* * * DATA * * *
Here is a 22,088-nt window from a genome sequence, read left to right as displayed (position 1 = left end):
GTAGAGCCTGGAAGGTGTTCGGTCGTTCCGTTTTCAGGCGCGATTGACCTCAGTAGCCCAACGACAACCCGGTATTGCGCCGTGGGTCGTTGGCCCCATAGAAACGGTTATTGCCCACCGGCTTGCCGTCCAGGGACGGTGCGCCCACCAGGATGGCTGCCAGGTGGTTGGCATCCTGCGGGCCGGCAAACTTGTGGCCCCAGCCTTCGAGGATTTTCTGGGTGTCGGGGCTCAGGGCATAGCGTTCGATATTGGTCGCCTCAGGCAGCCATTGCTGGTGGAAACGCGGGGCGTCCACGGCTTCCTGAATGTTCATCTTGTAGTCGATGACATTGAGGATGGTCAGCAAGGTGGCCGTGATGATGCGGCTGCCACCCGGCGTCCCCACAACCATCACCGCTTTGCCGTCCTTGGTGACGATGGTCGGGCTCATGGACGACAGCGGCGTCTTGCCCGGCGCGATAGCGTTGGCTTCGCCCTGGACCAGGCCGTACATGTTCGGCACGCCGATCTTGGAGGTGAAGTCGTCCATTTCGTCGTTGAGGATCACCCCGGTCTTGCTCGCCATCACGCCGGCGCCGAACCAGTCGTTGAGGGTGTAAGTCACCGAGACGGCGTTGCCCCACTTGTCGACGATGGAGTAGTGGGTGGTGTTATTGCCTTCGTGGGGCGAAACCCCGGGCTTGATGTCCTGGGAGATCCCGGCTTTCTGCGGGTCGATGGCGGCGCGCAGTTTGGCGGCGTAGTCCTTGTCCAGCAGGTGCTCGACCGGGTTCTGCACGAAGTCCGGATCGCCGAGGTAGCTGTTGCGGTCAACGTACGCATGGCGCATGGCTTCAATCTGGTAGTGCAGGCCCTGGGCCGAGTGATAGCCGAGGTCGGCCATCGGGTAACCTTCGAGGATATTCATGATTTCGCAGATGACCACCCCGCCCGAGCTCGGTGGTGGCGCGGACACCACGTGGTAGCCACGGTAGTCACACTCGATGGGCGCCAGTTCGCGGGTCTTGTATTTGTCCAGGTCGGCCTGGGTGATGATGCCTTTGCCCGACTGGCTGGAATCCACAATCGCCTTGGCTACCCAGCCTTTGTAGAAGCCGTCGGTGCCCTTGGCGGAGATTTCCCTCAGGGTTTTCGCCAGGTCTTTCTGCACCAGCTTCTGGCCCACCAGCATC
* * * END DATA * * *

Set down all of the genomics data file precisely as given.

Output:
Here is a 22,088-nt window from a genome sequence, read left to right as displayed (position 1 = left end):
GTAGAGCCTGGAAGGTGTTCGGTCGTTCCGTTTTCAGGCGCGATTGACCTCAGTAGCCCAACGACAACCCGGTATTGCGCCGTGGGTCGTTGGCCCCATAGAAACGGTTATTGCCCACCGGCTTGCCGTCCAGGGACGGTGCGCCCACCAGGATGGCTGCCAGGTGGTTGGCATCCTGCGGGCCGGCAAACTTGTGGCCCCAGCCTTCGAGGATTTTCTGGGTGTCGGGGCTCAGGGCATAGCGTTCGATATTGGTCGCCTCAGGCAGCCATTGCTGGTGGAAACGCGGGGCGTCCACGGCTTCCTGAATGTTCATCTTGTAGTCGATGACATTGAGGATGGTCAGCAAGGTGGCCGTGATGATGCGGCTGCCACCCGGCGTCCCCACAACCATCACCGCTTTGCCGTCCTTGGTGACGATGGTCGGGCTCATGGACGACAGCGGCGTCTTGCCCGGCGCGATAGCGTTGGCTTCGCCCTGGACCAGGCCGTACATGTTCGGCACGCCGATCTTGGAGGTGAAGTCGTCCATTTCGTCGTTGAGGATCACCCCGGTCTTGCTCGCCATCACGCCGGCGCCGAACCAGTCGTTGAGGGTGTAAGTCACCGAGACGGCGTTGCCCCACTTGTCGACGATGGAGTAGTGGGTGGTGTTATTGCCTTCGTGGGGCGAAACCCCGGGCTTGATGTCCTGGGAGATCCCGGCTTTCTGCGGGTCGATGGCGGCGCGCAGTTTGGCGGCGTAGTCCTTGTCCAGCAGGTGCTCGACCGGGTTCTGCACGAAGTCCGGATCGCCGAGGTAGCTGTTGCGGTCAACGTACGCATGGCGCATGGCTTCAATCTGGTAGTGCAGGCCCTGGGCCGAGTGATAGCCGAGGTCGGCCATCGGGTAACCTTCGAGGATATTCATGATTTCGCAGATGACCACCCCGCCCGAGCTCGGTGGTGGCGCGGACACCACGTGGTAGCCACGGTAGTCACACTCGATGGGCGCCAGTTCGCGGGTCTTGTATTTGTCCAGGTCGGCCTGGGTGATGATGCCTTTGCCCGACTGGCTGGAATCCACAATCGCCTTGGCTACCCAGCCTTTGTAGAAGCCGTCGGTGCCCTTGGCGGAGATTTCCCTCAGGGTTTTCGCCAGGTCTTTCTGCACCAGCTTCTGGCCCACCAGCATC